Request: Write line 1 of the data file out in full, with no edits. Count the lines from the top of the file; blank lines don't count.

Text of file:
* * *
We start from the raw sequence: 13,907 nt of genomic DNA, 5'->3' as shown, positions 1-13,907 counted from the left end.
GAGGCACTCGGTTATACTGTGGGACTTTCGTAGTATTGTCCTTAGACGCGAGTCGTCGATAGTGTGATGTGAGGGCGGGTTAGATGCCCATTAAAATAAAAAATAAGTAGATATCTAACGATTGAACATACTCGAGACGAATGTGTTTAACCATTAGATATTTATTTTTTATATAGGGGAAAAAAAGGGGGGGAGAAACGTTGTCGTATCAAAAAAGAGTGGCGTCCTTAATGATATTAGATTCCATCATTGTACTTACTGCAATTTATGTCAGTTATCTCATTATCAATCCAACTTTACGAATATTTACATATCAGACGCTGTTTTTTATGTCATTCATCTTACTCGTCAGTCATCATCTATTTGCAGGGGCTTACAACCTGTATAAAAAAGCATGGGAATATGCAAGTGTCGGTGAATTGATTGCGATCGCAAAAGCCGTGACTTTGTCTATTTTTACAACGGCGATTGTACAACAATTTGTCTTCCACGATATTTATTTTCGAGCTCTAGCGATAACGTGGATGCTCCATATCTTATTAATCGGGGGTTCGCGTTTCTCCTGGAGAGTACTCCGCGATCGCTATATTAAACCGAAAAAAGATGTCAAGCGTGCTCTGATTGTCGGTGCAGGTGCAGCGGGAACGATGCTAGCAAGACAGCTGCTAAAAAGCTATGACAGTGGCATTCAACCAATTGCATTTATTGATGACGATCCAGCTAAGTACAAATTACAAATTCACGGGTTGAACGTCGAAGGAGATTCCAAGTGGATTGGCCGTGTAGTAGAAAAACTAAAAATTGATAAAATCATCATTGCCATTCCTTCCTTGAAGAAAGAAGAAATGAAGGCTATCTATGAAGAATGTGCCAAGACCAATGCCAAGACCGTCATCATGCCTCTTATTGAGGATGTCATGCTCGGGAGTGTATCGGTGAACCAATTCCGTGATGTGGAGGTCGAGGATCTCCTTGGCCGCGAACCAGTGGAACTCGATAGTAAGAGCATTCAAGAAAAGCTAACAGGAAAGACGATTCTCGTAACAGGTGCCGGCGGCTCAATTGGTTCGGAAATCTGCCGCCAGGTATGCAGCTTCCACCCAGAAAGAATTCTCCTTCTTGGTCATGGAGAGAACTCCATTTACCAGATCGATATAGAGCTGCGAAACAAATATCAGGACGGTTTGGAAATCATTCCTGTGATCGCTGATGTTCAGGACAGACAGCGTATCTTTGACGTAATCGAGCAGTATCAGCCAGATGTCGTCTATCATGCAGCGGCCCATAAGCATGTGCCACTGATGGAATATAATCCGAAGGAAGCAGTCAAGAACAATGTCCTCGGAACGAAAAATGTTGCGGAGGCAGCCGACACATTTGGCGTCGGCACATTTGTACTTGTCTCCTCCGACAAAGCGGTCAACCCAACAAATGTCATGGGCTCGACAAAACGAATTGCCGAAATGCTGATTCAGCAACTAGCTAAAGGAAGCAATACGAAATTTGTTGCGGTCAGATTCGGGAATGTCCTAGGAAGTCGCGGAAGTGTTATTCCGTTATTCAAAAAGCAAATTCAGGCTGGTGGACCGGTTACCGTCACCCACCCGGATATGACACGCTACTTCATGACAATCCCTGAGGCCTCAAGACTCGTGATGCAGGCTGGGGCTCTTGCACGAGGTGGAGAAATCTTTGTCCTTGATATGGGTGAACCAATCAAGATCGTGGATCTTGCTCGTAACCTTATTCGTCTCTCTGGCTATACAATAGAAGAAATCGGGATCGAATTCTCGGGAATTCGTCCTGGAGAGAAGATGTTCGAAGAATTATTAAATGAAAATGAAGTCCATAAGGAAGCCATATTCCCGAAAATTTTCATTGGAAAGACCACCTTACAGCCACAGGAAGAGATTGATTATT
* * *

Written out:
We start from the raw sequence: 13,907 nt of genomic DNA, 5'->3' as shown, positions 1-13,907 counted from the left end.